ALTERATIONS AND ADDITIONS TO  "SHALLOW BROOK FARM",  THE ESTATE OF J. C BALDWIN, Jr., Esq., MT. KISCO, N. Y. BENJAMIN WISTAR MORRIS. ARCHITECT

THE MUSIC ROOM TOWARDS BALCONY
ALTERATIONS AND ADDITIONS TO  "SHALLOW BROOK FARM",  THE ESTATE OF J. C BALDWIN, Jr., Esq., MT. KISCO, N. Y. BENJAMIN WISTAR MORRIS. ARCHITECT

In San Pietro at Perugia was found the inspiration for this music room in the Baldwin residence at Mt. Kisco, N. Y.  The walls are old gray plaster with window openings and gallery brackets decorated in the Italian manner. Old choir stalls line the walls. The roof   supported by heavy painted oak trusses. A musician's gallery is at one end. A famous set of tapestries of the Trojan War is hung on one wall, and from the gallery the flags of the Allies. Doors are of carved walnut and American walnut comprises the other woodwork. Wistar Morris, architect. John Huttaf, decorator. H&G 1918

GUEST BEDROOM
ALTERATIONS AND ADDITIONS TO  "SHALLOW BROOK FARM",  THE ESTATE OF J. C BALDWIN, Jr., Esq., MT. KISCO, N. Y. BENJAMIN WISTAR MORRIS. ARCHITECT
***This bedroom photo was featured in the ad from John H. Hutaff, Inc.*** 

GUEST BEDROOM
ALTERATIONS AND ADDITIONS TO  "SHALLOW BROOK FARM",  THE ESTATE OF J. C BALDWIN, Jr., Esq., MT. KISCO, N. Y.BENJAMIN WISTAR MORRIS. ARCHITECT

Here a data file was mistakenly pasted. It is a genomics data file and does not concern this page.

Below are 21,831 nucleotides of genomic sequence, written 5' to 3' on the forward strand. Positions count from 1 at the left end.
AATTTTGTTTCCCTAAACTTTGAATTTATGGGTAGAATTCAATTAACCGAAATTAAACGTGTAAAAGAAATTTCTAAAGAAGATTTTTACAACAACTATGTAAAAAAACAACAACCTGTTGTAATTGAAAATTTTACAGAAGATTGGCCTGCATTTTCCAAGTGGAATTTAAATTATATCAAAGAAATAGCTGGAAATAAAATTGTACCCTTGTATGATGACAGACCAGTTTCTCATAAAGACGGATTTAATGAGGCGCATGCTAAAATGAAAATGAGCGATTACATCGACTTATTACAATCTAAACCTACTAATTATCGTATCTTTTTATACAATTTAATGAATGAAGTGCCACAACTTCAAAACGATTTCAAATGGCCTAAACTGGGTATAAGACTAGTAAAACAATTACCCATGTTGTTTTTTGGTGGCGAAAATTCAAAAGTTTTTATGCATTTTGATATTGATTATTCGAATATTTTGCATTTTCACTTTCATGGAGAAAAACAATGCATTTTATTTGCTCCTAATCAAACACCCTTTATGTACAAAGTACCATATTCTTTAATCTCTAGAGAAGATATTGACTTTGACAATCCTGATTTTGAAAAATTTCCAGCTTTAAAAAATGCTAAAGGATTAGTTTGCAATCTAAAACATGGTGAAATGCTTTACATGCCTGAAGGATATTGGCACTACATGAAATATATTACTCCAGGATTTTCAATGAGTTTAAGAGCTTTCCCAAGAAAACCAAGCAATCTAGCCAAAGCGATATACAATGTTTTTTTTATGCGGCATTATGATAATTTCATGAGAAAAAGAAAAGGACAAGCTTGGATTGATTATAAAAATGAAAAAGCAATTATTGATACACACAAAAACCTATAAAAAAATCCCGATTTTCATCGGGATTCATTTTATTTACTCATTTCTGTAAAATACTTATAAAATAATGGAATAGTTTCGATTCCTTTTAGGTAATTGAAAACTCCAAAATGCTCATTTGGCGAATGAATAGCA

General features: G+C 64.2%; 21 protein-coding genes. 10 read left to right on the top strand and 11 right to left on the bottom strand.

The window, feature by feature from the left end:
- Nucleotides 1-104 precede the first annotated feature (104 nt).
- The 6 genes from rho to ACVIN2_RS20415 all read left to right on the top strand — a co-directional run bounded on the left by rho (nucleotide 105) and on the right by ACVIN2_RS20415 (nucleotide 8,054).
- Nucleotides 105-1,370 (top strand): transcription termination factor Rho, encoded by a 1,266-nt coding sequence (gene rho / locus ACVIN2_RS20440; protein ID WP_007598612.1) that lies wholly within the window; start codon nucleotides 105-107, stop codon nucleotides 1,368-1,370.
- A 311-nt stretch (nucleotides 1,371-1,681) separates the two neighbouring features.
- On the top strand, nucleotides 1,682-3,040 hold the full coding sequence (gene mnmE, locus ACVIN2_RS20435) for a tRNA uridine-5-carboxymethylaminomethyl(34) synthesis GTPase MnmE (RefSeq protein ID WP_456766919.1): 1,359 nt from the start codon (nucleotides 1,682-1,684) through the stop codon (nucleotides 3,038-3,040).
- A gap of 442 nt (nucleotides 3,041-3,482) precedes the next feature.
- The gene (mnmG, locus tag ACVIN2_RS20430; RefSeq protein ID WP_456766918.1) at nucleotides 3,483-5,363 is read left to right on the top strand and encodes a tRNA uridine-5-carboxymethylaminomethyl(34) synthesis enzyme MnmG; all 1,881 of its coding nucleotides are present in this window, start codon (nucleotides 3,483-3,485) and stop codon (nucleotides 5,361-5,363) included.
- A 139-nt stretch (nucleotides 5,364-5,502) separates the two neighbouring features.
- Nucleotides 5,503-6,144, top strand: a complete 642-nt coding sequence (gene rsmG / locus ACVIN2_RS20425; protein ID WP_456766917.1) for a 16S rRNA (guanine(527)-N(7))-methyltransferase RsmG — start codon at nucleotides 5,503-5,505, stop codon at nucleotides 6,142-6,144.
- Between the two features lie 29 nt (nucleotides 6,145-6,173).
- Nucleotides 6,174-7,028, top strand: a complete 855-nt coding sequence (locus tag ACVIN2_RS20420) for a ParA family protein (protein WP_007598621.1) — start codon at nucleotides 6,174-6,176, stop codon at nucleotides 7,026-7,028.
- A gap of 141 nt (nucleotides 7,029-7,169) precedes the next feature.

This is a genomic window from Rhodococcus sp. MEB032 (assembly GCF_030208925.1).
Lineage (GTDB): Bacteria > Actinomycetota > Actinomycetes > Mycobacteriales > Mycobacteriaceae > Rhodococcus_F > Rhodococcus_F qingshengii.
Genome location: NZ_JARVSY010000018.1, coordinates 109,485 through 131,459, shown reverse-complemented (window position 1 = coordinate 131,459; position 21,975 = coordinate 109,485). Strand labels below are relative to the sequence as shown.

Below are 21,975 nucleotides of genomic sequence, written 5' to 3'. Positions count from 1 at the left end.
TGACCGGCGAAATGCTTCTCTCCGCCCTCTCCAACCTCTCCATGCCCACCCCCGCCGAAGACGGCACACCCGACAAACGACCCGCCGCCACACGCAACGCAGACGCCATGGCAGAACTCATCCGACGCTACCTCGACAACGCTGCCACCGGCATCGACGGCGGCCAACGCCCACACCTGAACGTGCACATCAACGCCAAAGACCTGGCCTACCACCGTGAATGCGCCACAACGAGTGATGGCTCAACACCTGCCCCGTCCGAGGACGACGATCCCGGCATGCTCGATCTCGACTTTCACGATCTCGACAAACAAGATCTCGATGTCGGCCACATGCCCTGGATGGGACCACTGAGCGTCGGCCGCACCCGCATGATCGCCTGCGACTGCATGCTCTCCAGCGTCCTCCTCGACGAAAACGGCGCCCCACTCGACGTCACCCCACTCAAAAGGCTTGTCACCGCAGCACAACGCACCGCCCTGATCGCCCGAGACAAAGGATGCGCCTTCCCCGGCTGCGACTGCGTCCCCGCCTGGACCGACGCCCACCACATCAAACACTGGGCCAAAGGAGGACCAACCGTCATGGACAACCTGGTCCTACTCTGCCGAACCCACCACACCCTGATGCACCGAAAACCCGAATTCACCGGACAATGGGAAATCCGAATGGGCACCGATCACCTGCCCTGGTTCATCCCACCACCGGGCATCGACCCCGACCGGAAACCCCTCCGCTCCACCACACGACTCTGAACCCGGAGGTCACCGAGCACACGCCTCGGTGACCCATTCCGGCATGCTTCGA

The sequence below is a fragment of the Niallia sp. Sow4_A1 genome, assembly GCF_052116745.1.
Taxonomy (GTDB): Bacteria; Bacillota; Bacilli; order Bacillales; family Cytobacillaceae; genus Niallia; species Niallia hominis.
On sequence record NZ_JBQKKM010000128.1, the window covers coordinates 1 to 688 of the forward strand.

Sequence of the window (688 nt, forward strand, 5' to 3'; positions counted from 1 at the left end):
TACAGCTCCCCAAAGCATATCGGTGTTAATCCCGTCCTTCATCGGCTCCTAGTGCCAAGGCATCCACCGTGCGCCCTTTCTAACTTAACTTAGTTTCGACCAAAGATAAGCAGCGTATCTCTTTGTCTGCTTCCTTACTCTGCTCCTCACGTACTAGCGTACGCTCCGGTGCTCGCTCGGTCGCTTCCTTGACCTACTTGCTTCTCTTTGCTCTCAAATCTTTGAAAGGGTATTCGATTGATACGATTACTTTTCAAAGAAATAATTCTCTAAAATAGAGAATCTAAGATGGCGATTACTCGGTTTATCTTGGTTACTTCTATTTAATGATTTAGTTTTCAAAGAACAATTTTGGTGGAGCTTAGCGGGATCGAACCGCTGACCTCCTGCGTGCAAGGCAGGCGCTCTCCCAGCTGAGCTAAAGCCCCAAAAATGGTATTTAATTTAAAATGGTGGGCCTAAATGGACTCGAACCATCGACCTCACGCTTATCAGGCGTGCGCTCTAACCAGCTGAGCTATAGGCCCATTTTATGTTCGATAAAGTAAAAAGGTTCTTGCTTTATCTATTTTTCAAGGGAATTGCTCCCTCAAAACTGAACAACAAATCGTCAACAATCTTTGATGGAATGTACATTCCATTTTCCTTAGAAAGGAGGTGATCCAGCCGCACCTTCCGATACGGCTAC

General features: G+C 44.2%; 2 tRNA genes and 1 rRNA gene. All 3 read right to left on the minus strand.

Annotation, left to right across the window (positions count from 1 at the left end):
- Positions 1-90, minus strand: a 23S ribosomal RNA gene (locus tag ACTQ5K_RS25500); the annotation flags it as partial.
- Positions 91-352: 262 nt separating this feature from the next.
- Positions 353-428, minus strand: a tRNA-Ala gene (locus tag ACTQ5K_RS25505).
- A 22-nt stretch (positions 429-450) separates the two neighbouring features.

***Italy of the 14th Century - that pivot of  the medieval cycle - is perpetuated in this chamber. The walls are of old gray plaster, against which are hung curtains of deep rural damask with a heavy fringed valance. The bed is an antique, a 14th Century piece, in walnut and polychrome. A richly figured damask cover with a deep fringe maintains the dignity of the bed. The little bedside chair, also a 14th Century antique, has a seat pad tied on with tasseled cords—a quaint device, Orientals are used on  the floor. H&G 1918***

On the other side of the chamber is a wide fireplace with a carved mantel. A tryptic and a pair of fine old K'ang-Hsi beakers in coral ornamentation are used for mantel decoration. The doors are solid oak fitted into the openings without wood trim. The ceiling is arched and in that rough plaster one finds universal in Italy, its rough texture giving it rich values and a variety of light and shade that is pleasing in a room. H&G 1918

Another Italian chamber has  a little 14th Century bed raised,  as was the custom of the day, on a platform.  A pair of old commodes make bedside tables. Behind a Flemish tapestry that is in perfect character with the rough plastered walls. A coverlet of velvet bound with heavy fringed galloon is thrown over the bed and the fool-board.  A stool is covered in the same material.  One object typical of the 14th Century chamber, oddly enough, seems  lacking  some religious symbol. H&G 1918


  The contour of the ground sometimes makes a “ bank barn ” economical and advisable as shown in the barn at Mt. Kisco, and is a custom followed by many farmers, as they are warm in winter and cool in summer.


First Floor Plan of Farm Barn at Mt. Kisco, N. Y.
BENJAMIN WISTAR MORRIS. ARCHITECT

GENERAL VIEW FROM APPROACH, ESTATE OF J. C. BALDWIN. JR.. ESQ., MT KISCO. N. Y.
BENJAMIN WISTAR MORRIS. ARCHITECT 

Cross Section through Farm Barn at Mt. Kisco Showing Bridge to Bank Method of Framing and Large Hay Space. BENJAMIN WISTAR MORRIS, ARCHITECT